- No strenuous activity for four weeks. No lifting heavier than ten pounds for four weeks.
- Do not wear contacts for the first week after surgery. Glasses must be kept off the nose for four weeks. They may be taped to the forehead to avoid causing pressure on the nose.
- Eat a balanced diet as you desire, but you may want to eat only lightly the first day after surgery.
- Take one multiple vitamin with iron (on a full stomach) and 1,000 mg of vitamin C, in four 250 mg doses, daily for six weeks following surgery.
- Take anti-nausea medication as prescribed if nausea occurs.
- Keep incisions clean with hydrogen peroxide three times daily, then apply an antibiotic ointment to the incision after each cleaning.
- You may wash your hair and face the day after surgery, but do not allow the water to hit your face directly for one week.
- Avoid sneezing. Do not blow your nose for two weeks. If you must sneeze, keep your mouth and lips open.
- Avoid sun exposure for one month, as solar exposure will cause pigmentation changes.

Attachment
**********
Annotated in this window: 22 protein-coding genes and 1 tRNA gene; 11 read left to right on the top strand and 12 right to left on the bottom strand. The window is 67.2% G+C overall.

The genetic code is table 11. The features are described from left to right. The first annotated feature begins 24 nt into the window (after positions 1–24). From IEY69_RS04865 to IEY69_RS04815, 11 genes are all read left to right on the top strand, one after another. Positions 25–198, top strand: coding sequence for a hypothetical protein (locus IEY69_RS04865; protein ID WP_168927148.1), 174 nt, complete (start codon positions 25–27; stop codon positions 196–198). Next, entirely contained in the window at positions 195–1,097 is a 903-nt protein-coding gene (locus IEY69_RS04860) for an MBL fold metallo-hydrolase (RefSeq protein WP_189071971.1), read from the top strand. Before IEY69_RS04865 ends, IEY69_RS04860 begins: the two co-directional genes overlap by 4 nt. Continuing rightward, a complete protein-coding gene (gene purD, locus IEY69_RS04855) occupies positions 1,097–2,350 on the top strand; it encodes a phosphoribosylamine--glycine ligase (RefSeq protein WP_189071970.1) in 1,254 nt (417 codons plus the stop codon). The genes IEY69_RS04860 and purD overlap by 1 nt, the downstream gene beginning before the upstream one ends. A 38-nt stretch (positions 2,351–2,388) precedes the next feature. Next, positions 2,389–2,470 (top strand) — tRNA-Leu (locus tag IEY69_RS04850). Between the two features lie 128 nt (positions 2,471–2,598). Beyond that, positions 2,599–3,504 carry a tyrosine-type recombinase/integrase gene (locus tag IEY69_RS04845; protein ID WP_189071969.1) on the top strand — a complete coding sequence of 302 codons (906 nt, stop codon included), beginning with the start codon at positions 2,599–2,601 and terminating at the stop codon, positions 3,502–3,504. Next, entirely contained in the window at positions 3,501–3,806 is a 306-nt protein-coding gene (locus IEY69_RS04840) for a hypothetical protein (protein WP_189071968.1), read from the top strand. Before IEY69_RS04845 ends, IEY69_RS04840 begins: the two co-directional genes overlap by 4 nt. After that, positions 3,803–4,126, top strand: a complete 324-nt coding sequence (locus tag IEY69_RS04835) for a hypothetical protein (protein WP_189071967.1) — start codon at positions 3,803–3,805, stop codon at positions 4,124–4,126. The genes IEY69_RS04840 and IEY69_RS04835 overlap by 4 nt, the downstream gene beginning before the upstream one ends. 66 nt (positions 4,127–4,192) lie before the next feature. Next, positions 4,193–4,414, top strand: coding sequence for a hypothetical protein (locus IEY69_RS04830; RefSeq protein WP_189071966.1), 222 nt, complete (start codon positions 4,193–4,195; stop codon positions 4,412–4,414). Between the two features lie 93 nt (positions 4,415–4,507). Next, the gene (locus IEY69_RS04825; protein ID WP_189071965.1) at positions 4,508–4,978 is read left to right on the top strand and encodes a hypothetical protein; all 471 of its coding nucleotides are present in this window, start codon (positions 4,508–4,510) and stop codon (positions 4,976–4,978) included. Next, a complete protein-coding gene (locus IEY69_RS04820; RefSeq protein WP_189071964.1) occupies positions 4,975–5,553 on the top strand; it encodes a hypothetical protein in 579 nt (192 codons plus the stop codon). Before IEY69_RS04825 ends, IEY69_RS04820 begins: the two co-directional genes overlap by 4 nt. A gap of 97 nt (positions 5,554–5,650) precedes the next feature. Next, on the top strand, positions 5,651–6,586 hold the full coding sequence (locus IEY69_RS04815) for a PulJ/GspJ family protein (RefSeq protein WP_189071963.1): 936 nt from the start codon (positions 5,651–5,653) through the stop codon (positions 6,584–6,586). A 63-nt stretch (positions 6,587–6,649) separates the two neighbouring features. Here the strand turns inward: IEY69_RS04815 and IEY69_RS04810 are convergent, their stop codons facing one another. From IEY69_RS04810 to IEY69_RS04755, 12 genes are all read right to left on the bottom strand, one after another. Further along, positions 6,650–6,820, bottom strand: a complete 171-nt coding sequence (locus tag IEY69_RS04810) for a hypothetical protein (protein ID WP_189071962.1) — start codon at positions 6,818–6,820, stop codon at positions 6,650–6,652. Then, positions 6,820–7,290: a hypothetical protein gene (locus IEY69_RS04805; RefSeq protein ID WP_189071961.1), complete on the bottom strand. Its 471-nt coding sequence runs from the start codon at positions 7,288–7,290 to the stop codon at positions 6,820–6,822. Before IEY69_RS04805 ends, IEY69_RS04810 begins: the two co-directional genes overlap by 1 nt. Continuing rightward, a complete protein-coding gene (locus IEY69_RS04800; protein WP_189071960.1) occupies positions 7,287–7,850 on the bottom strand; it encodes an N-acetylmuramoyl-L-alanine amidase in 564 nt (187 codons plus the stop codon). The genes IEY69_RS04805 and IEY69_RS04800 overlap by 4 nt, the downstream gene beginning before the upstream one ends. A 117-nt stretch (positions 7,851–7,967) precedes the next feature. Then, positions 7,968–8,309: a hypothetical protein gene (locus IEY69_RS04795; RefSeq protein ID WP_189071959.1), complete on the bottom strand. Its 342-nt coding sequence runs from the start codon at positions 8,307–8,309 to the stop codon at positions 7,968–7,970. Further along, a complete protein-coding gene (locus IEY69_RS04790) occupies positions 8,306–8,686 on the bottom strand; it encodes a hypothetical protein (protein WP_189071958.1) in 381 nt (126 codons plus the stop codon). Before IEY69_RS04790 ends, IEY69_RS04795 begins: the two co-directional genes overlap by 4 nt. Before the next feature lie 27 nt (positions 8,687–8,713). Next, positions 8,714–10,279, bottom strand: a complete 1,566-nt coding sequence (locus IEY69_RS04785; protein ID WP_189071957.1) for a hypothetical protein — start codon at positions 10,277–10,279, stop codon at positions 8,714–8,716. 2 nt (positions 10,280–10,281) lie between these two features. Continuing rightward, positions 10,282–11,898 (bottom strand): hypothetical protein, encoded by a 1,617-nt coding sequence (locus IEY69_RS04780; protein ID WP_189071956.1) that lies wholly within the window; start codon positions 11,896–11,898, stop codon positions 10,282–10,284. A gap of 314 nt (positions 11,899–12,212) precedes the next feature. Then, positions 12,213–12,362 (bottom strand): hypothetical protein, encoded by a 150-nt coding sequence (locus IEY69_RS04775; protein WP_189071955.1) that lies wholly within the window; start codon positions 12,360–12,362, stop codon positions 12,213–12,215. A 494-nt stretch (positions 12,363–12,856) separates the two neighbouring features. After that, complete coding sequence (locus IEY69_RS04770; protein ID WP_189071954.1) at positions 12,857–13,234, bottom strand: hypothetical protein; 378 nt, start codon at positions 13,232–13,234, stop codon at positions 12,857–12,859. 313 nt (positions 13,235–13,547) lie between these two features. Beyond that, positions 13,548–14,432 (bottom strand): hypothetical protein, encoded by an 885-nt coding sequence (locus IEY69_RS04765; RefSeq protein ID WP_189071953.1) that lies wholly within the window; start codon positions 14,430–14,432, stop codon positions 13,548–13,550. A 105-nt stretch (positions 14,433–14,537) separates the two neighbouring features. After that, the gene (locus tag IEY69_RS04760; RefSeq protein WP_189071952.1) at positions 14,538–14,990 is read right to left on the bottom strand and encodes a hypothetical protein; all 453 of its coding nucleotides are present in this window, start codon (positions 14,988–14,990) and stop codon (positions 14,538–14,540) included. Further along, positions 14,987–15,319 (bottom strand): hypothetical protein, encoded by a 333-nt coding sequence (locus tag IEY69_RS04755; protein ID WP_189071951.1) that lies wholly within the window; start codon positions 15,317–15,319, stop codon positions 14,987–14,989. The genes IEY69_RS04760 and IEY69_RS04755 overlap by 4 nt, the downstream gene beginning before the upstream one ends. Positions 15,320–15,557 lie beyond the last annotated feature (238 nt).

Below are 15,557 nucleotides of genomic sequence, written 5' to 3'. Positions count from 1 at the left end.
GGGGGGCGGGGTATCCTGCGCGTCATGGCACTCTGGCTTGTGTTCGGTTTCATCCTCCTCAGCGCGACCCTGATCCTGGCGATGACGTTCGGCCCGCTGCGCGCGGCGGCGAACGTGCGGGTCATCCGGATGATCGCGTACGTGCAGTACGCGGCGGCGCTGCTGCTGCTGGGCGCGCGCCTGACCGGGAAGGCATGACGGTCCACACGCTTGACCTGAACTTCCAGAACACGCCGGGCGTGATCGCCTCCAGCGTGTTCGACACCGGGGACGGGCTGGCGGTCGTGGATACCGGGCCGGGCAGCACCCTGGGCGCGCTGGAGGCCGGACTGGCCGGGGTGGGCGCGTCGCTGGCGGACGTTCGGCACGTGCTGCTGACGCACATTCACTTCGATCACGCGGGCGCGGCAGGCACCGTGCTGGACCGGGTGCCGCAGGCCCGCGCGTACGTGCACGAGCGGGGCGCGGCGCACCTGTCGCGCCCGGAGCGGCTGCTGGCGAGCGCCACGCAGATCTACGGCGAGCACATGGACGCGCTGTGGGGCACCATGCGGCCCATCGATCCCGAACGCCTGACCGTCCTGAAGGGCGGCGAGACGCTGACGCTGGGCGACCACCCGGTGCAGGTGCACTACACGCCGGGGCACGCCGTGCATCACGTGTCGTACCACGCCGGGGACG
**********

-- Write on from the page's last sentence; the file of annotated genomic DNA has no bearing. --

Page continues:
- Call if:
- pain is not relieved with prescribed pain medications
- bleeding continues to saturate the cotton or gauze pads
- swelling is asymmetric (uneven) or sudden over one to two hours
- temperature is greater than 101.0°F by mouth
- nausea and vomiting persist, despite taking anti-nausea medication
- Take medications as directed.
Get the Best Rhinoplasty in Denver
If you’ve been searching for ‘rhinoplasty denver,’ we have the answer! There are few rhinoplasty surgeons in Denver, if any, with more training and experience than Randolph C. Robinson, MD, DDS, FAACS. Schedule your free cosmetic consultation today to discuss the details of your rhinoplasty procedure at Robinson Cosmetic Surgery.